Making Furniture Interactive

October 11, 2007

Muscle Wire

Filed under: Tools — gregsaul @ 1:29 am

Constructing the muscle:
what you need
cut blur



measuring wire
wire getting cut

crimps wire

Crimp Open

Crimp Close

final muscle

How to work out what resistor you will need:

If you do not have a resistor in series ( in front of) your muscle it is likely to burn up.

muscle wire circuit diagram

The equation to work out what resistor you will need in series with your wire is :

resistor (Ohms) = (power supply(Volts) /current required to make the muscle move(Amps) ) – total resistance of the muscle (Ohms)

First of all find the diameter of the wire your using:

Measure the length of your muscle wire you will be using in one wire:

Use the datasheet listed above to look up the Resistance (Ohms/Inch) and the Approximate* Current
at Room Temperature (mA) of your muscle wire.

Note down what voltage you will be putting through the muscle wire. (this should be done using a transistor and from a separate power supply NOT from your computer through the arduino )

Now that we know the voltage the length of our muscle wire, how much resistance it has per inch (Resistance (Ohms/Inch)) and how much current it wants (Approximate* Current) . we can use ohms law to calculate what resistor we’ll need.

For example we’re making a muscle out of a piece of 0.008″ Dynalloy Flexinol Wire, our muscle will be made of 2 inches of Flexinol Wire and we are using a 9 volt power supply. Using the dtasheet we find the 0.008″ wire has a resistance of 0.8 Ohms per inch and wants 610 mA of power in order to move.
So we have the following.
Voltage supply (V) = 9v ;
Resistance of our muscle in Ohms = 0.8 * 2 (inches) = 1.6Ohms

note, you should also double check the actual resistance of your muscle by measuring it with a multimeter as there are many factors that can change it’s resistance.

Now using ohms law we find that if we did not use a resistor in series with our muscle the muscle would be getting 9 (volts) / 1.6 (Ohms) giving the muscle 5.625 Amps of current, this is far to much current as the muscle should be getting 610mA or .61 Amps.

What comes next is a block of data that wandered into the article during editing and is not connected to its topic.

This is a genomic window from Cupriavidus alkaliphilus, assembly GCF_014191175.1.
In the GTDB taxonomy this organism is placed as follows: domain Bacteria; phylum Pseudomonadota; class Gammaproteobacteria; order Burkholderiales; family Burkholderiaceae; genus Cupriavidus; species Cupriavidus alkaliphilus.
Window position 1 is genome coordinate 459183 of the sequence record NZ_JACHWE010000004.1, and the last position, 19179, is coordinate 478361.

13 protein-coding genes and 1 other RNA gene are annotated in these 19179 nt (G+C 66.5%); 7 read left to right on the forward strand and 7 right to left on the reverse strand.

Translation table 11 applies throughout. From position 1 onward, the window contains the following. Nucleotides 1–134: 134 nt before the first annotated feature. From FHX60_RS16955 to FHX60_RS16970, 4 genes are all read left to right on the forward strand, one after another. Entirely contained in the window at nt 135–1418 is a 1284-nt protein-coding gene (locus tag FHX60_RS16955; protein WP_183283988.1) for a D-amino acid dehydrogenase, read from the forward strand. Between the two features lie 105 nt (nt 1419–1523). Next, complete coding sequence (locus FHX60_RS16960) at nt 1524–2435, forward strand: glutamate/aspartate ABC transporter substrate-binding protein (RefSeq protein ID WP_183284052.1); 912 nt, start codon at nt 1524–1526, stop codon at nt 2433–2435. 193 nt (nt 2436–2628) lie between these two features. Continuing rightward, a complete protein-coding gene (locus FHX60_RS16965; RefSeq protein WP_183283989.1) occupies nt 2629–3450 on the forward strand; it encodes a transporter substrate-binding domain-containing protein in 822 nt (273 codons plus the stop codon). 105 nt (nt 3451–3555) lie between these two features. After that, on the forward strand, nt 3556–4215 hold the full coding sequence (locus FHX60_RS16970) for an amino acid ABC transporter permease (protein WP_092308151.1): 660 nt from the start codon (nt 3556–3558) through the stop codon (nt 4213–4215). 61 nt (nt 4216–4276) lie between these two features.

To find out what resistor we will need we use the equation 9 (V) / 1.6(Ohms) + x(Ohms) = .61(Amp) where the value of x is our resistor in Ohms, so if we rearrange the equation we find that x = (9 (V) /.61 (A) ) – 1.6 so X = 13.15 so we will need a resistor around 13.15 Ohms.

Because a lot of current will be running through this resistor you should use a high wattage resistor these are usually physically bigger.

Where to buy:

You can buy muscle wire from many places on the internet, but the cheapest I’ve found it for is here.

Technical info:

You need this to work out what resistor you will need in series with the muscle.


demo’s of different ways of using muscle wire.

Wikipedia on Shape memory alloy

nothing to do with muscle wire but a must see for kinetic sculpture.


September 26, 2007

Group jameco order notice

Filed under: Tools — gregsaul @ 5:47 pm

Hey guys,

Tiago and me are making an order from jameco tomorrow after interactive furniture. If anybody would like to order anything as well and maybe share in the shipping let me know either tonight via email or in class tomorrow.

Jameco’s good for general components resistors, transistors etc but also has plenty of motors sensors tools etc and can be found at .

September 12, 2007

A useful website for understanding circuits

Filed under: Greg Saul,Sandbox,Tools — gregsaul @ 9:46 pm

This is a simple website that explains how many circuits and components work.

Hope it’s useful to somebody.

Portable Arduino!!!

Filed under: Alastair Firth,Examples,Resources,Tools,Uncategorized — afirth @ 1:26 pm

sorry it’s so late, blame Kodak. hit more for the sketch on how to run your arduino off a 9volt


August 29, 2007

resistors and LEDs

Filed under: Course Materials,Tools — mdgross @ 8:32 pm

Here is a useful tool for checking the value of a resistor.

Here is a useful tool for figuring out how big a resistor you need for an LED

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